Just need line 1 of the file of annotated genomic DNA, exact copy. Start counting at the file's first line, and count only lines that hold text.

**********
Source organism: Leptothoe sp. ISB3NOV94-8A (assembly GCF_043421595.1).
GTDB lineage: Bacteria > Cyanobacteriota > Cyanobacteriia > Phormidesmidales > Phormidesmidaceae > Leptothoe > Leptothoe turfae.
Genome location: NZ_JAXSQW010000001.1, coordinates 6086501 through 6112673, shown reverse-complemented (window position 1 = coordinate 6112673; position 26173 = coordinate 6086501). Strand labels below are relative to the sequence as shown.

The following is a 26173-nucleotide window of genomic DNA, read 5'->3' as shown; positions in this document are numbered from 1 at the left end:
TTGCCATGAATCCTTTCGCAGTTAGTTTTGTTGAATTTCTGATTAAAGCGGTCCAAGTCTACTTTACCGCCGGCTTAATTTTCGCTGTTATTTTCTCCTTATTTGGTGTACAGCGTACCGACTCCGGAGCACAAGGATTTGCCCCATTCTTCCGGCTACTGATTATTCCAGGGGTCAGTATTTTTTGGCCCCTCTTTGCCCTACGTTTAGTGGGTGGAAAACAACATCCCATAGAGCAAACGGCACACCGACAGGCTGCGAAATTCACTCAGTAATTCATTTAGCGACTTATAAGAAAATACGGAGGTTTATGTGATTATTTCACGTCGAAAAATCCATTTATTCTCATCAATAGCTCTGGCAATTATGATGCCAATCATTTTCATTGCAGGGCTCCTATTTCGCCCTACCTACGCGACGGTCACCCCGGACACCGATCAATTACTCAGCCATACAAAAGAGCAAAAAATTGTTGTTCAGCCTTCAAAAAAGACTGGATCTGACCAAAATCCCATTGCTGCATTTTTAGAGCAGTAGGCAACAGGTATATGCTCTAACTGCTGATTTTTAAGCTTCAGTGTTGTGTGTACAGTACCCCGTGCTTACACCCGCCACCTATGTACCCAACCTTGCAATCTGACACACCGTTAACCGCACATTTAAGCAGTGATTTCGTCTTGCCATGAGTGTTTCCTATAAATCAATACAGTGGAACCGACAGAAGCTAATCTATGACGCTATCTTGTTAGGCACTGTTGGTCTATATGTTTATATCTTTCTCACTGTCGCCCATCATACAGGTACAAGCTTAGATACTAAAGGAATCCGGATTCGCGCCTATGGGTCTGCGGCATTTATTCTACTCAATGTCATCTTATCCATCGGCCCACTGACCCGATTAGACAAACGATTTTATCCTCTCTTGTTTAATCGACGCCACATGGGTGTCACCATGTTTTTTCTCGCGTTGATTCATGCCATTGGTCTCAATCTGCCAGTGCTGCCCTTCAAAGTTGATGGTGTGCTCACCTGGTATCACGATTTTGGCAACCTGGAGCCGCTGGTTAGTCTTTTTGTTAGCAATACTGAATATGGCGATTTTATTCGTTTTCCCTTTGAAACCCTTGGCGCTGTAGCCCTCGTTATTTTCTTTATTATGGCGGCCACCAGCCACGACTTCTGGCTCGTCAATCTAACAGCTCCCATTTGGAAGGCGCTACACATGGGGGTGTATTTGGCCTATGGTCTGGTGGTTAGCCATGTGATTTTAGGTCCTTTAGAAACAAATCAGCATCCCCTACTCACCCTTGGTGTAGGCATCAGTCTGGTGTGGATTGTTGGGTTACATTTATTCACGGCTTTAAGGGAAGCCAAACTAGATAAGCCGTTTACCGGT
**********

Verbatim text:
Source organism: Leptothoe sp. ISB3NOV94-8A (assembly GCF_043421595.1).